A guardian is a person who is appointed by a court to be legally responsible for the care and custody of a minor (or of an adult person who has been legally determined to be incapacitated) when the minor parent(s) is absent, deceased or otherwise unable to fulfill those legal duties. In addition to the legal responsibility for the care of the minor, the court must also consider the management of the minor’s property. Generally, when a guardian of the minor’s person is appointed, the court will also appoint a guardian of the minor’s estate — in many jurisdictions, this is called the conservator.
The same person is usually appointed both guardian and conservator, although it is possible for different persons to be appointed. If a minor receives an inheritance, a personal injury settlement, a life insurance payout, government benefits or other payments, an adult must be appointed to manage the funds. (If the minor’s parents are alive and have custody of the minor, they have authority in most states to manage those assets as parents and without special appointment by the court.)
In determining a conservator, the court may consider a person named in the will of the last parent to die, the wishes of a living but temporarily unfit parent and even the wishes of the child (if of appropriate age). The court is not bound by the parents’ choice or the child’s choice though. It must appoint an adult who is suitable, qualified and willing to serve.
A conservator is responsible for the protection and management of the minor’s financial estate. The conservator must be prudent in investing and spending the minor’s assets, using only those assets necessary for the minor’s care. He or she must also account for all funds received and/or expended on behalf of the minor.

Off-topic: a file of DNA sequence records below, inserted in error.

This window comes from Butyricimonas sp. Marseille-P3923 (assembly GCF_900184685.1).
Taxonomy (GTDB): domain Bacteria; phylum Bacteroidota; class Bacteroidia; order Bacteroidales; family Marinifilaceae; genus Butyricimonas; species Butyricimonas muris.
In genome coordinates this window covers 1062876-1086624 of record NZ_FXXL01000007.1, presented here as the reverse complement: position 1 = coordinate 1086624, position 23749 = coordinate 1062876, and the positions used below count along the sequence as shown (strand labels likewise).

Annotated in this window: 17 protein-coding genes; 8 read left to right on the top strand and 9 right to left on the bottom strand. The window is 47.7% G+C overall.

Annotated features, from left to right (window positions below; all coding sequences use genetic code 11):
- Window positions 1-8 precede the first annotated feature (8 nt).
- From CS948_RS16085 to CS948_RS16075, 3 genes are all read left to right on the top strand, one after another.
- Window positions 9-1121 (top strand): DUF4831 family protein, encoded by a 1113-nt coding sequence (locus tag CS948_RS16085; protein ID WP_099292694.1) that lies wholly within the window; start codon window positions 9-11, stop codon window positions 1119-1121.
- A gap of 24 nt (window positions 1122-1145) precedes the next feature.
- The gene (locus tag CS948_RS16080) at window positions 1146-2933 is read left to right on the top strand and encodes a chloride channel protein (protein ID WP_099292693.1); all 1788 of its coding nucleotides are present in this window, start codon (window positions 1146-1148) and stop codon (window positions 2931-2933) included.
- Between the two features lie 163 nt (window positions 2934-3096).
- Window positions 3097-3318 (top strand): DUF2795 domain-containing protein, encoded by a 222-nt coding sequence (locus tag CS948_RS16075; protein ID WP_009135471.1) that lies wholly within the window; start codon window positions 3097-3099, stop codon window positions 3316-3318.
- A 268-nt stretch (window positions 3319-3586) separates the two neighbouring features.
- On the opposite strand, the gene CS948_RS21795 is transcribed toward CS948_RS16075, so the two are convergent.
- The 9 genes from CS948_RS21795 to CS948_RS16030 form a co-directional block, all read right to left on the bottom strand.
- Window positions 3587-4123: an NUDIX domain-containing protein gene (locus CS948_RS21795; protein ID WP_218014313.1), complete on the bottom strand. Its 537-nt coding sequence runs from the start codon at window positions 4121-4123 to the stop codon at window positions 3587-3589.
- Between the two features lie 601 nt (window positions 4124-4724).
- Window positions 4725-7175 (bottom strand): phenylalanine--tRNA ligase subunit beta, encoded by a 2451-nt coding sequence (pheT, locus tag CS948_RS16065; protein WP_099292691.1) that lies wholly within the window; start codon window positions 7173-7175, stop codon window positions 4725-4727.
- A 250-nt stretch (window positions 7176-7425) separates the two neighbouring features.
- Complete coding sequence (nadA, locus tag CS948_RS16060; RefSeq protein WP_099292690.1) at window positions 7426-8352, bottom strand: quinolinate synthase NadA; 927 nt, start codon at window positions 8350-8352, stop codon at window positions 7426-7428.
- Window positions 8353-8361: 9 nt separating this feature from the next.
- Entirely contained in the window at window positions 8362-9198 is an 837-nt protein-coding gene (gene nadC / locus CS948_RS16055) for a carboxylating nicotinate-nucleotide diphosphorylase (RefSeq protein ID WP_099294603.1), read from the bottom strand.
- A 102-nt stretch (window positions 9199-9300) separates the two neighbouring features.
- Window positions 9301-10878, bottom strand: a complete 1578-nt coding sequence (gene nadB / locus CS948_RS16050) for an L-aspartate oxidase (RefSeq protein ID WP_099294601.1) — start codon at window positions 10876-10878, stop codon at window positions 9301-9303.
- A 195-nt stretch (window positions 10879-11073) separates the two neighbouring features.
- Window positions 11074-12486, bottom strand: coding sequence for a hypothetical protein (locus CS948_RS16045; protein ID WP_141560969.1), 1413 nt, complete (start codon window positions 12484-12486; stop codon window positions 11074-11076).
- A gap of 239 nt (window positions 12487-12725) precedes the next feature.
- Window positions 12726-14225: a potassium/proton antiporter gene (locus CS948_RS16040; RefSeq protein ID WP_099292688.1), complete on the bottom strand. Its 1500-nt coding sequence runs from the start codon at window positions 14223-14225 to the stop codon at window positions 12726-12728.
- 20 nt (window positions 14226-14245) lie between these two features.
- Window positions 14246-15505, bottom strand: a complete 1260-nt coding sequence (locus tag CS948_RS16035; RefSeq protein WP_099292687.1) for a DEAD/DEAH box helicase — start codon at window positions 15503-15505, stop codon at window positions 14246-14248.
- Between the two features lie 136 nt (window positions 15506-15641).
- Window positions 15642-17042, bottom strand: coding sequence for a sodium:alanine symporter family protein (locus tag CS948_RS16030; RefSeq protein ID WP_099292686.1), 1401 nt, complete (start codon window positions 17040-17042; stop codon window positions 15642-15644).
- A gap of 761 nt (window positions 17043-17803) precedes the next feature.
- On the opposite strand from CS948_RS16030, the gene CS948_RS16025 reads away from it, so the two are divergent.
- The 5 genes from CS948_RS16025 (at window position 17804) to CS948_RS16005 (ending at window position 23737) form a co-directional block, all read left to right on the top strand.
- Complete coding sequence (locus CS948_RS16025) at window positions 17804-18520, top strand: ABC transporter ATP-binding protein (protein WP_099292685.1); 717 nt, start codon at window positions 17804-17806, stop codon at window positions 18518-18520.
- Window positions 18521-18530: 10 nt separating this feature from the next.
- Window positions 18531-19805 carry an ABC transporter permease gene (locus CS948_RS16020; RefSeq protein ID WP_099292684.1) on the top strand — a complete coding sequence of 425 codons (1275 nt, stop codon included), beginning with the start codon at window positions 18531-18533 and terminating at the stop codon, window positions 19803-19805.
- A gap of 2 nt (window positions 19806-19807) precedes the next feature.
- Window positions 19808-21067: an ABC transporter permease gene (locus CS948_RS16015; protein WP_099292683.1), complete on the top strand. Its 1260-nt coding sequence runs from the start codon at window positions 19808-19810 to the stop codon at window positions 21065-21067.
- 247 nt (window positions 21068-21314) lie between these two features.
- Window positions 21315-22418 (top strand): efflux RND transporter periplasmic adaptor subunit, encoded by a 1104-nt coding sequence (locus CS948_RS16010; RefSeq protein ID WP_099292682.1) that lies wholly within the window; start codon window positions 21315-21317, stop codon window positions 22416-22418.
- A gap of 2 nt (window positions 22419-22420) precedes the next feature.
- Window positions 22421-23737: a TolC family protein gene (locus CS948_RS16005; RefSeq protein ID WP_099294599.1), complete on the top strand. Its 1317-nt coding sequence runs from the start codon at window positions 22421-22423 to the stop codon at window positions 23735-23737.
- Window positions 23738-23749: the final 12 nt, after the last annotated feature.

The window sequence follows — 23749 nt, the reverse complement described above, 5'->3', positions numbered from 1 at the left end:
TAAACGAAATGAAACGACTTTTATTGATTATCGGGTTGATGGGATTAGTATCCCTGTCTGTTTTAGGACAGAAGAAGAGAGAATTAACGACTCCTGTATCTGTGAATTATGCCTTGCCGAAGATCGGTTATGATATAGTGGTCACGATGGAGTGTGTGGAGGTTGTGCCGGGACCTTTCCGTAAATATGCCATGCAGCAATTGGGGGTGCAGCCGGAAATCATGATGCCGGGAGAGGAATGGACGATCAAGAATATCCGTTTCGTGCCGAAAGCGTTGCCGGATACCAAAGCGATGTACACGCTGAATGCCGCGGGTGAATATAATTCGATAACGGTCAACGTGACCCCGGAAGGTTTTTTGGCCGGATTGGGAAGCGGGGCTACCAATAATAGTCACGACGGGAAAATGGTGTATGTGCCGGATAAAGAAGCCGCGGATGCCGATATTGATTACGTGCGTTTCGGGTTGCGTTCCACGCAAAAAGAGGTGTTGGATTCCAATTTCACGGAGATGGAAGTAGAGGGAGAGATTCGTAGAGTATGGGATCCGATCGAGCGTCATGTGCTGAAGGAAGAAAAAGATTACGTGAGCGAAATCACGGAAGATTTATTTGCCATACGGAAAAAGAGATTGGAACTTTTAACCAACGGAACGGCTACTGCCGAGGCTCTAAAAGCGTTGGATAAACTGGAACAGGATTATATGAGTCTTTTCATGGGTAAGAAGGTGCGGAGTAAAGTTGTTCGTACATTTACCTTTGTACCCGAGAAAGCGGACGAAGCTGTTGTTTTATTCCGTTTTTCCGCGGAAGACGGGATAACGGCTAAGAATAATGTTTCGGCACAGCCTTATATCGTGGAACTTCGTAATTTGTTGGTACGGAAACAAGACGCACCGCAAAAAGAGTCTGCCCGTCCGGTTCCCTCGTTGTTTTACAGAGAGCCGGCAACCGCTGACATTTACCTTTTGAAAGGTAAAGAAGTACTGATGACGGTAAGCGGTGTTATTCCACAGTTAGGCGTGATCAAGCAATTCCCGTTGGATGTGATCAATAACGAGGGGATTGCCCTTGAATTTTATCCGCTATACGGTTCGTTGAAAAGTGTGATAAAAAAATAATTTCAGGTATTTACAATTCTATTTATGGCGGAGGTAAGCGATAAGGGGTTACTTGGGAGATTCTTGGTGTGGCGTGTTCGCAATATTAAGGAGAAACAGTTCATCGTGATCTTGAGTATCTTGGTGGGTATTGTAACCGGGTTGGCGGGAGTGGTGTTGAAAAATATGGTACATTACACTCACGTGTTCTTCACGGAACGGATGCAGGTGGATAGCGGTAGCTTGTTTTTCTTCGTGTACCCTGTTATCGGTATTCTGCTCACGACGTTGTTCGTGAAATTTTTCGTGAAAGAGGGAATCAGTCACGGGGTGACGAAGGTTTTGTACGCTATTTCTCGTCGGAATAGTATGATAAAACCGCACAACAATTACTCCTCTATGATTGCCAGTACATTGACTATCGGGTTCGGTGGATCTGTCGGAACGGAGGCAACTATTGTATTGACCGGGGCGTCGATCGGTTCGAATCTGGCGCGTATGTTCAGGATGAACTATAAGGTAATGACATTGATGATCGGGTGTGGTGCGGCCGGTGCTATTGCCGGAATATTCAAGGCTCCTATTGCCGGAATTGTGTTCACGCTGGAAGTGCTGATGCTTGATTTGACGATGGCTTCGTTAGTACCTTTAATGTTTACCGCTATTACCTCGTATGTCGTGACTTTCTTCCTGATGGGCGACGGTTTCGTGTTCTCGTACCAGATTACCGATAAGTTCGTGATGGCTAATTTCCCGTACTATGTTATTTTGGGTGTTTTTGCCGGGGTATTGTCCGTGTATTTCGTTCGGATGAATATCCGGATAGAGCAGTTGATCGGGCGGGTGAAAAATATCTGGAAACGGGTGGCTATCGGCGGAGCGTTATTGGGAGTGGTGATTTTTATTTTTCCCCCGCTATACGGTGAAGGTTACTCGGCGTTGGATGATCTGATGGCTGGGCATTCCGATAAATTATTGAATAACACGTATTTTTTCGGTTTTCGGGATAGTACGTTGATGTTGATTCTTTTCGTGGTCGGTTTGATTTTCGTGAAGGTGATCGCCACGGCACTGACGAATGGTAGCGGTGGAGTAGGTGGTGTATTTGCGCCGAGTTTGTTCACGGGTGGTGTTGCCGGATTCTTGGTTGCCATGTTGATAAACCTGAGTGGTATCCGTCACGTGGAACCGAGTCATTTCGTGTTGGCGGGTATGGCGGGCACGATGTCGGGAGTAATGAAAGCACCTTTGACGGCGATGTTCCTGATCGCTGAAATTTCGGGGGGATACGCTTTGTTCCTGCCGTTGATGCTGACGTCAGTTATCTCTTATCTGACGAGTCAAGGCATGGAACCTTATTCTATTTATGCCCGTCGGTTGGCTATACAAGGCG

The court maintains supervisory authority over the conservator and will require court order for any substantial expenditures. There is generally a regular accounting requirement imposed by law and by the court in order to keep a close eye on the management of the minor’s assets.
A conservator is not personally liable for any debts of the minor as long as the conservator always makes it very clear that he or she is acting as a legal representative of the minor. Unauthorized use or misappropriation of the minor’s estate by the conservator may result in personal liability to the estate for any loss.
Conservatorships for minors terminate when the minor reaches the age of majority. The court generally requires the conservator to prepare and present a final accounting of the administration of the minor’s estate. Upon the court’s approval of the final accounting, the conservator transfers the estate to the former minor. The court then issues a final receipt and the conservator is discharged from any further legal duty.